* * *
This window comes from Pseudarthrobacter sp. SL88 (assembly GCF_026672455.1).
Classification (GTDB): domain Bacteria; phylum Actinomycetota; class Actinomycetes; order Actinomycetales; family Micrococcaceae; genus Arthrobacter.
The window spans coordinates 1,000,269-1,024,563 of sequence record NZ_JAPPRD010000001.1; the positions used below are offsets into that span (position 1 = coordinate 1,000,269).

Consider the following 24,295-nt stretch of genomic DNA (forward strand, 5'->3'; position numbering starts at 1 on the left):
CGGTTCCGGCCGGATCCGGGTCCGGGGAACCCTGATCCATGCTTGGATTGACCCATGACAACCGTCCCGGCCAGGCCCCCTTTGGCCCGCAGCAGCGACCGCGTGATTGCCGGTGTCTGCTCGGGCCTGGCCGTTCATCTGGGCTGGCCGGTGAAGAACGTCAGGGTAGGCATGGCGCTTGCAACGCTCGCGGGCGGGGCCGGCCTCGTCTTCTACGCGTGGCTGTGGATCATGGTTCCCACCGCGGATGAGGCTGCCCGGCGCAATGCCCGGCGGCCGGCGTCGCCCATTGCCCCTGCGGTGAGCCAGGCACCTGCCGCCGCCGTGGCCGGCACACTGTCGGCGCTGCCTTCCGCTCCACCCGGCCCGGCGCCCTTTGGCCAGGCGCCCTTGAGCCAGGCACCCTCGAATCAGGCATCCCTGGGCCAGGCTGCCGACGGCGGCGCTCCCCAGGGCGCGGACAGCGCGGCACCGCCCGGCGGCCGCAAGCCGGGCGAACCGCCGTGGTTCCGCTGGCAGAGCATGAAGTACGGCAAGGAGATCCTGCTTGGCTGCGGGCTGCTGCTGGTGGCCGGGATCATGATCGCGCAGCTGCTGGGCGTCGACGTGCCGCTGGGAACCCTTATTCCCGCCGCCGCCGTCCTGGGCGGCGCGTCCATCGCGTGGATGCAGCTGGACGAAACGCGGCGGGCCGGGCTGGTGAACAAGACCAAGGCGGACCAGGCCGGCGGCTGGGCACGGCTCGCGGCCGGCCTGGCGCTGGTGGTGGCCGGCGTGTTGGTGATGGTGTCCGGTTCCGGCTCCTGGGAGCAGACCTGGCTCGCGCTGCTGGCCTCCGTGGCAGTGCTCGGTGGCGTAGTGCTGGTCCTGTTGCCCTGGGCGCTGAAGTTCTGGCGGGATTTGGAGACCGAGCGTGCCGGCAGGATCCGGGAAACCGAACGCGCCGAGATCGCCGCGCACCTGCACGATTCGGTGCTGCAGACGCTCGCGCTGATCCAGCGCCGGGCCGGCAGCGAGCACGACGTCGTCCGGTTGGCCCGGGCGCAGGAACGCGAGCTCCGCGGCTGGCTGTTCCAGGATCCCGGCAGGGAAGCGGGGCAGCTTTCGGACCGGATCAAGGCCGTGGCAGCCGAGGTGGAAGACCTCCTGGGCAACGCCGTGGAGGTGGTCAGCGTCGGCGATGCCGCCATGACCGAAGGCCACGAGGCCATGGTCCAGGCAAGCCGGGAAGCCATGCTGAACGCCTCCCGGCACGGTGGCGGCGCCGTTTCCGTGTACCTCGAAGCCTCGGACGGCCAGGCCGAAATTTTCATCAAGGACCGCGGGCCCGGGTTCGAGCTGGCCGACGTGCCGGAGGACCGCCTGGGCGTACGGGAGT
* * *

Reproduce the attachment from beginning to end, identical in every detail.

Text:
This window comes from Pseudarthrobacter sp. SL88 (assembly GCF_026672455.1).
Classification (GTDB): domain Bacteria; phylum Actinomycetota; class Actinomycetes; order Actinomycetales; family Micrococcaceae; genus Arthrobacter.
The window spans coordinates 1,000,269-1,024,563 of sequence record NZ_JAPPRD010000001.1; the positions used below are offsets into that span (position 1 = coordinate 1,000,269).

Consider the following 24,295-nt stretch of genomic DNA (forward strand, 5'->3'; position numbering starts at 1 on the left):
CGGTTCCGGCCGGATCCGGGTCCGGGGAACCCTGATCCATGCTTGGATTGACCCATGACAACCGTCCCGGCCAGGCCCCCTTTGGCCCGCAGCAGCGACCGCGTGATTGCCGGTGTCTGCTCGGGCCTGGCCGTTCATCTGGGCTGGCCGGTGAAGAACGTCAGGGTAGGCATGGCGCTTGCAACGCTCGCGGGCGGGGCCGGCCTCGTCTTCTACGCGTGGCTGTGGATCATGGTTCCCACCGCGGATGAGGCTGCCCGGCGCAATGCCCGGCGGCCGGCGTCGCCCATTGCCCCTGCGGTGAGCCAGGCACCTGCCGCCGCCGTGGCCGGCACACTGTCGGCGCTGCCTTCCGCTCCACCCGGCCCGGCGCCCTTTGGCCAGGCGCCCTTGAGCCAGGCACCCTCGAATCAGGCATCCCTGGGCCAGGCTGCCGACGGCGGCGCTCCCCAGGGCGCGGACAGCGCGGCACCGCCCGGCGGCCGCAAGCCGGGCGAACCGCCGTGGTTCCGCTGGCAGAGCATGAAGTACGGCAAGGAGATCCTGCTTGGCTGCGGGCTGCTGCTGGTGGCCGGGATCATGATCGCGCAGCTGCTGGGCGTCGACGTGCCGCTGGGAACCCTTATTCCCGCCGCCGCCGTCCTGGGCGGCGCGTCCATCGCGTGGATGCAGCTGGACGAAACGCGGCGGGCCGGGCTGGTGAACAAGACCAAGGCGGACCAGGCCGGCGGCTGGGCACGGCTCGCGGCCGGCCTGGCGCTGGTGGTGGCCGGCGTGTTGGTGATGGTGTCCGGTTCCGGCTCCTGGGAGCAGACCTGGCTCGCGCTGCTGGCCTCCGTGGCAGTGCTCGGTGGCGTAGTGCTGGTCCTGTTGCCCTGGGCGCTGAAGTTCTGGCGGGATTTGGAGACCGAGCGTGCCGGCAGGATCCGGGAAACCGAACGCGCCGAGATCGCCGCGCACCTGCACGATTCGGTGCTGCAGACGCTCGCGCTGATCCAGCGCCGGGCCGGCAGCGAGCACGACGTCGTCCGGTTGGCCCGGGCGCAGGAACGCGAGCTCCGCGGCTGGCTGTTCCAGGATCCCGGCAGGGAAGCGGGGCAGCTTTCGGACCGGATCAAGGCCGTGGCAGCCGAGGTGGAAGACCTCCTGGGCAACGCCGTGGAGGTGGTCAGCGTCGGCGATGCCGCCATGACCGAAGGCCACGAGGCCATGGTCCAGGCAAGCCGGGAAGCCATGCTGAACGCCTCCCGGCACGGTGGCGGCGCCGTTTCCGTGTACCTCGAAGCCTCGGACGGCCAGGCCGAAATTTTCATCAAGGACCGCGGGCCCGGGTTCGAGCTGGCCGACGTGCCGGAGGACCGCCTGGGCGTACGGGAGT